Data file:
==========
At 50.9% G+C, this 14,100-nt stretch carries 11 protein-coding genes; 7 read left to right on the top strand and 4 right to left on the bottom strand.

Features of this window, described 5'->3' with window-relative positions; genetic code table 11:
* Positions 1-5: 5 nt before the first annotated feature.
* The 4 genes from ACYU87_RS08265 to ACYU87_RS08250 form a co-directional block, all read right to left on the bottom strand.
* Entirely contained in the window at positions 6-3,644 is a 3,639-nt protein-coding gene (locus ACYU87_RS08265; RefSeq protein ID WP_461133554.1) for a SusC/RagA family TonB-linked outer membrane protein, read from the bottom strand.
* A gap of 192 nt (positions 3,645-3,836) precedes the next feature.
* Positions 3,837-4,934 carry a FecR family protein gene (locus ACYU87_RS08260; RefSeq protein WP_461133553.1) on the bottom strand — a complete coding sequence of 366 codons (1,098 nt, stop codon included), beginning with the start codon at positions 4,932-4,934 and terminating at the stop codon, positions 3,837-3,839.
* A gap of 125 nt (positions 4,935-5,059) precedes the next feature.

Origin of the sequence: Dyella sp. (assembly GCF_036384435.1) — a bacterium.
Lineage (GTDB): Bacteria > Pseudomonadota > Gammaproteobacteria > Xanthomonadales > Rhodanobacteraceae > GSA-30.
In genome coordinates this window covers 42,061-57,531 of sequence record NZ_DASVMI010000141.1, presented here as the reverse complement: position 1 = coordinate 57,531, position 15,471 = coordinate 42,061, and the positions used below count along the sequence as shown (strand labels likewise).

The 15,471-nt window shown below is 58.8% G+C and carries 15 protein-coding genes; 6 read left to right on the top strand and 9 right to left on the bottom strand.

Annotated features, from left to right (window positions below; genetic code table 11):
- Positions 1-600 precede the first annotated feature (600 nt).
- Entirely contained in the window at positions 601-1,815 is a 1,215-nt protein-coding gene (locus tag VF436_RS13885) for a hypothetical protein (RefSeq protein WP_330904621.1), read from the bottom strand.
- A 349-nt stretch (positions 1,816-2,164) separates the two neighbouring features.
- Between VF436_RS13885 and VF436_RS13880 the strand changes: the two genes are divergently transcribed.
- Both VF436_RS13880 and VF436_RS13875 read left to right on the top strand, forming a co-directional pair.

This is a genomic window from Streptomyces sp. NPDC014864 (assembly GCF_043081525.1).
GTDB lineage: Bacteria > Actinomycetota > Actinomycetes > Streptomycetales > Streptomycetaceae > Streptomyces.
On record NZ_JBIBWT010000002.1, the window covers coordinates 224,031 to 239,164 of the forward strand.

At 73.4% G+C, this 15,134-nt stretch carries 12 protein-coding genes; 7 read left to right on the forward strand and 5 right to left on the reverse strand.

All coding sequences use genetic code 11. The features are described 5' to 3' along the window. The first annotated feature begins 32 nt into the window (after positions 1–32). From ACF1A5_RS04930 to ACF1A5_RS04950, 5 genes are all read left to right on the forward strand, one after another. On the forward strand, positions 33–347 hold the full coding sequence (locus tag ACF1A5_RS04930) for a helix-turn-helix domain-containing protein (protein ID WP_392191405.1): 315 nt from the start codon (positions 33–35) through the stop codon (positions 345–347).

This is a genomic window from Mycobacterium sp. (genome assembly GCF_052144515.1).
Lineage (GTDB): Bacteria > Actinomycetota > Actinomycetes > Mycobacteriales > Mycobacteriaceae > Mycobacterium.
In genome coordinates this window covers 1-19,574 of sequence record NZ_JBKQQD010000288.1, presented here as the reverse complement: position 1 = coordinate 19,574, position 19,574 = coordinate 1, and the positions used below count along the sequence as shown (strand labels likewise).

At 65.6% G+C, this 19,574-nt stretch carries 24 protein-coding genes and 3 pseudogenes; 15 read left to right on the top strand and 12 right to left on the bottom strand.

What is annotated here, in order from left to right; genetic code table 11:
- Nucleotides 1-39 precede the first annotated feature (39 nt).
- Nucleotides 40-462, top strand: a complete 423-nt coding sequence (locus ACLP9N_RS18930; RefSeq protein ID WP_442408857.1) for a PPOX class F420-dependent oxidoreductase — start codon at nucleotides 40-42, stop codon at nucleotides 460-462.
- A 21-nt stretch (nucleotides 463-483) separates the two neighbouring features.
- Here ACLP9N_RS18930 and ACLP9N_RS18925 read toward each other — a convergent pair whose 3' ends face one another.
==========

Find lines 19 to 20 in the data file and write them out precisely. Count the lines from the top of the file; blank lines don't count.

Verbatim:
This is a genomic window from Streptomyces sp. NPDC014864 (assembly GCF_043081525.1).
GTDB lineage: Bacteria > Actinomycetota > Actinomycetes > Streptomycetales > Streptomycetaceae > Streptomyces.